Search results1 – 3 of 3
In this chapter we study job design. Do organizations plan precisely how the job is to be done ex ante, or ask workers to determine the process as they go? We first model…
In this chapter we study job design. Do organizations plan precisely how the job is to be done ex ante, or ask workers to determine the process as they go? We first model this decision and predict complementarity among these following job attributes: multitasking, discretion, skills, and interdependence of tasks. We argue that characteristics of the firm and industry (e.g., product and technology, organizational change) can explain observed patterns and trends in job design. We then use novel data on these job attributes to examine these issues. As predicted, job designs tend to be “coherent” across these attributes within the same job. Job designs also tend to follow similar patterns across jobs in the same firm, and especially in the same establishment: when one job is optimized ex ante, others are more likely to be also. There is evidence that firms segregate different types of job designs across different establishments. At the industry level, both computer usage and R&D spending are related to job design decisions.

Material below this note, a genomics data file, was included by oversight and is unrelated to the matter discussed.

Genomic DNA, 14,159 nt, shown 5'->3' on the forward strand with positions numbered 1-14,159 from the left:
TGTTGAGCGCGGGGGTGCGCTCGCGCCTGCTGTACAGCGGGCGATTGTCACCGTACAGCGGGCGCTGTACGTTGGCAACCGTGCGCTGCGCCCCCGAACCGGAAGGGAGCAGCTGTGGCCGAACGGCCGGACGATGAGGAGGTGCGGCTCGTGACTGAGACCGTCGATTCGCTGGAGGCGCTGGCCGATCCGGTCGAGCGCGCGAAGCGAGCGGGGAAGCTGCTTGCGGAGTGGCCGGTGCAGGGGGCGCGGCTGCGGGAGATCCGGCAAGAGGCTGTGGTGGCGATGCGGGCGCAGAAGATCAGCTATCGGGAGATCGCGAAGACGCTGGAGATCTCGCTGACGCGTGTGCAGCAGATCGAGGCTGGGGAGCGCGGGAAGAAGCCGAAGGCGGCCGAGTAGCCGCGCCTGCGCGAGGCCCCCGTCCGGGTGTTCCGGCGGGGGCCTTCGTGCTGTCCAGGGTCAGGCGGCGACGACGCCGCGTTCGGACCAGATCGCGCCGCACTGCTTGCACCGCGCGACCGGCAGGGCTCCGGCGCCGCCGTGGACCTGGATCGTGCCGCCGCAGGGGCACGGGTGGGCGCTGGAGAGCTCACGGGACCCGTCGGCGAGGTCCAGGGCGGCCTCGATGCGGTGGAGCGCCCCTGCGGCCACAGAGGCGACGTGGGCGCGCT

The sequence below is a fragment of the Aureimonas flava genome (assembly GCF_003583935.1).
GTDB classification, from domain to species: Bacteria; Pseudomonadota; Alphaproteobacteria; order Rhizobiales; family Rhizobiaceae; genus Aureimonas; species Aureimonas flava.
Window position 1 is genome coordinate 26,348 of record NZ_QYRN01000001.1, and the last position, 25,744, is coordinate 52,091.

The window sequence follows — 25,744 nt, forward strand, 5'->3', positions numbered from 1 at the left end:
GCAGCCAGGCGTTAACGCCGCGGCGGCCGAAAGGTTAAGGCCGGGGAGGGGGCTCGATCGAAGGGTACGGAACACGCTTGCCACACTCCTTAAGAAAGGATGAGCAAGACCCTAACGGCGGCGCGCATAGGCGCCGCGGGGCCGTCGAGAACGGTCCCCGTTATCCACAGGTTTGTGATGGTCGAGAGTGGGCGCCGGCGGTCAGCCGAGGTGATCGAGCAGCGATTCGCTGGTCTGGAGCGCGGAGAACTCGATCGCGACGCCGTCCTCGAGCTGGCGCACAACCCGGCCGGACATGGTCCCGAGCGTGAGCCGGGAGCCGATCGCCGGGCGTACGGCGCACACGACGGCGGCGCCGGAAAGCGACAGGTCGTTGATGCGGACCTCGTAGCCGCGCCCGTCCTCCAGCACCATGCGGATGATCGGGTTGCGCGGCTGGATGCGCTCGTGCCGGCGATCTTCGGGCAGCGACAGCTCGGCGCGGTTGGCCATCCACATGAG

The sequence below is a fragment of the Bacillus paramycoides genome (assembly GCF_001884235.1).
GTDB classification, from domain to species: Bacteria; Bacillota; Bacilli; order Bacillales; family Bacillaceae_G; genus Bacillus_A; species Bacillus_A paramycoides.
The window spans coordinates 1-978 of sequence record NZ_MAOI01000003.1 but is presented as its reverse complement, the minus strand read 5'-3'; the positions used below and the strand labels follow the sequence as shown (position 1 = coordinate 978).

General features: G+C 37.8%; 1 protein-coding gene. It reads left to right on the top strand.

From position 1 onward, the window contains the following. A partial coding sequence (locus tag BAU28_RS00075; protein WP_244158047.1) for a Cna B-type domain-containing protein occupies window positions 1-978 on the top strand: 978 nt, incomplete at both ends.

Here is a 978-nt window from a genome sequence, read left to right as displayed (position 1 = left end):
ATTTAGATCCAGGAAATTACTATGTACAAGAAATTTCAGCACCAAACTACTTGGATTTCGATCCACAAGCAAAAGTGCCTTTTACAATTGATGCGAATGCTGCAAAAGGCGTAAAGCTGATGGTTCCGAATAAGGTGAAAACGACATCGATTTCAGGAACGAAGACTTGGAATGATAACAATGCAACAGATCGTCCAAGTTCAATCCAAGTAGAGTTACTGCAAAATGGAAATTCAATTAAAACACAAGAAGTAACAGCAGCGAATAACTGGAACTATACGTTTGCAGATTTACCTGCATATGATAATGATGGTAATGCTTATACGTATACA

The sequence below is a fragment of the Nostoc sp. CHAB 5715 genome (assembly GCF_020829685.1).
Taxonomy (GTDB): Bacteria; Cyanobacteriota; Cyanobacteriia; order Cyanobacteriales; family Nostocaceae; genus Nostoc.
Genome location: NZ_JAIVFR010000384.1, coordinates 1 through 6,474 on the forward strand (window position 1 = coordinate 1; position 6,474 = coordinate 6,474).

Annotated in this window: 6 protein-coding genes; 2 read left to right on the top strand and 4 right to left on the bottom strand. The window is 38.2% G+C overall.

Early models of the functional distribution of income assume constant labor productivity among all individuals. Not until human capital theory developed did scholars take into account how productivity varied across workers. According to early human capital models, this variation came about because each individual invested differently in education and training. Those acquiring greater amounts of schooling and on-the-job training earned more. However, these models neglected why one person would get training while another would not. One explanation is individual heterogeneity. Some individuals are smarter, some seek risk, some have time preferences for the future over the present, some simply are lucky by being in the right place at the right time, and some are motivated by the pay incentives of the jobs they are in. This volume contains 10 chapters, each dealing with an aspect of earnings. Of these, the first three deal directly with earnings distribution, the next four with job design and remuneration, the next two with discrimination, and the final chapter with wage rigidities in the labor market.